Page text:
Thursday, April 02, 2009

March 28, 2009, Twin Islands, Andamans, India

We finished our overnight passage from Interview with a day stop at the Twin Islands. We originally dropped anchor at the edge of the channel between the two islands, in the middle of a cranking current. We had heard that manta rays feed in the current, and we wanted to hang out and have a look for them. We haven't been swimming with these wonderfully graceful creatures since French Polynesia. We were looking forward to seeing them again. But the current was causing us to bounce around so much that we decided to anchor elsewhere and come back in the dinghy. So we hauled up the anchor and headed around to the north corner of the East Twin.

We dropped the dinghy in the water and took off to snorkel the edge of the the reef. After being surrounded by all that raised dead coral at Interview, it was a relief to be diving among such healthy coral again. We continued down to the southern point of East Twin, where we spotted our first manta ray. Actually, all I saw was the uplifted fin of a manta pivoting, but it was enough to make us scramble to pull back on our masks and grab the camera and dive in. But by the time we splashed, the ray was long gone. We were disappointed, but figured where there is one, there are sure to be others. So we continued west into the channel.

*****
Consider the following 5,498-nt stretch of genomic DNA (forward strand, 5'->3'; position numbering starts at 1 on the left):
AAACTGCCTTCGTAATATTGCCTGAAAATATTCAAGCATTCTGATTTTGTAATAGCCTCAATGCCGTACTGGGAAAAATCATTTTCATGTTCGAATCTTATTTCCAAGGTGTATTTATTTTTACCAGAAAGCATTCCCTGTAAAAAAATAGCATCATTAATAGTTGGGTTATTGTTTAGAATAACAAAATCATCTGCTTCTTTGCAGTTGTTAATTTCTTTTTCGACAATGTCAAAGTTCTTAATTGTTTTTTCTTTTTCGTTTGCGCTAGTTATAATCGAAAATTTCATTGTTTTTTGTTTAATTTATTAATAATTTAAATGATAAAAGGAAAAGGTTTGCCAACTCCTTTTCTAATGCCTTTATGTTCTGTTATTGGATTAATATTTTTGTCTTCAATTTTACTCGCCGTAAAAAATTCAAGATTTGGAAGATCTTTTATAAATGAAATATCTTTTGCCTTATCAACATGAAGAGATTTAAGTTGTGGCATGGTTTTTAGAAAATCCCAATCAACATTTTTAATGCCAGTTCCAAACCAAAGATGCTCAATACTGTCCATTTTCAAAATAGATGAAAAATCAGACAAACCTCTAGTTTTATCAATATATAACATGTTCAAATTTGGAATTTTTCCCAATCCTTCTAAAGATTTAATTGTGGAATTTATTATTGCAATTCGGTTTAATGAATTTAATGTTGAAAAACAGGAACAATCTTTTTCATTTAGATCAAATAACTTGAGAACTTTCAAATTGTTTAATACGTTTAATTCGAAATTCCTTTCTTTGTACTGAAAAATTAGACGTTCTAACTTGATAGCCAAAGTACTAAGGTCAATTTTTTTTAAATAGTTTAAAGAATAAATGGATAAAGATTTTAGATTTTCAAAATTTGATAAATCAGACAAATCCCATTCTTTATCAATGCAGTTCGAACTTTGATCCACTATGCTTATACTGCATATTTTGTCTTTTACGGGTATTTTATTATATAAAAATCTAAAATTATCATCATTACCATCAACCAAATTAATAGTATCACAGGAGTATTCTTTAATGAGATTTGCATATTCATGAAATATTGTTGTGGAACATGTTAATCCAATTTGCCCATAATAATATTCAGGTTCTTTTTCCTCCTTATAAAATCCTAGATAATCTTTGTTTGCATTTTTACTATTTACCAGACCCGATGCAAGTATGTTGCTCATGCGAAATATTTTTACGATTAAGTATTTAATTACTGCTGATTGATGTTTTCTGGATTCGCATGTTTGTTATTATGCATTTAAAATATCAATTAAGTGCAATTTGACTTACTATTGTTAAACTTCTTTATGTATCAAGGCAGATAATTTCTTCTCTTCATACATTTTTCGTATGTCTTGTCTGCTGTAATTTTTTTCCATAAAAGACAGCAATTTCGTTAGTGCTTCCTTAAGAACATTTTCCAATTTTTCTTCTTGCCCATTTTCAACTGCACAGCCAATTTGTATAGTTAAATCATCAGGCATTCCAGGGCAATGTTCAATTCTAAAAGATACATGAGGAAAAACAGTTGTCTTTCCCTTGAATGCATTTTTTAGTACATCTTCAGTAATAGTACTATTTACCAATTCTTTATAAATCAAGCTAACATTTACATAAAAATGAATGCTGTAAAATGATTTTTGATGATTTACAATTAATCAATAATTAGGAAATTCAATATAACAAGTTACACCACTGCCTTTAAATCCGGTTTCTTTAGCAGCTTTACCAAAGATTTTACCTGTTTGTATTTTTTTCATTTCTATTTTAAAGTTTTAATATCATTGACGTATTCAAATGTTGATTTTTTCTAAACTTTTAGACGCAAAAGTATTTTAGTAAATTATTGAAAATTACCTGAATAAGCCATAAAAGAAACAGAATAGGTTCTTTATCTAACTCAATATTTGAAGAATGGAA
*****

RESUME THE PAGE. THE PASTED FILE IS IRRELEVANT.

In the channel, visibility was reduced, due to lots of particulate in the water. But that is what the mantas feed on, so it was a good sign. While looking for the mantas, we spotted several turtles, but they were very shy. They took off as soon as they saw us. By early afternoon we were getting hungry, and we were a bit rundown from the overnight passage. So, we climbed back into the dinghy and headed back to the boat. We'd almost given up on seeing another manta when we saw the broad, coal black back of one cruising the current line. It turned back towards us and we could see its gaping white mouth, straining food from the current. As it headed towards us, we were shocked by how big it was - much bigger than the ones we'd swum with Rangiroa. Its wing span was at least six feet wide. We stayed and watched him for a while, but eventually we had to get a move on if we were going to get to our anchorage for the night with any daylight left to find a sandy patch for the anchor.

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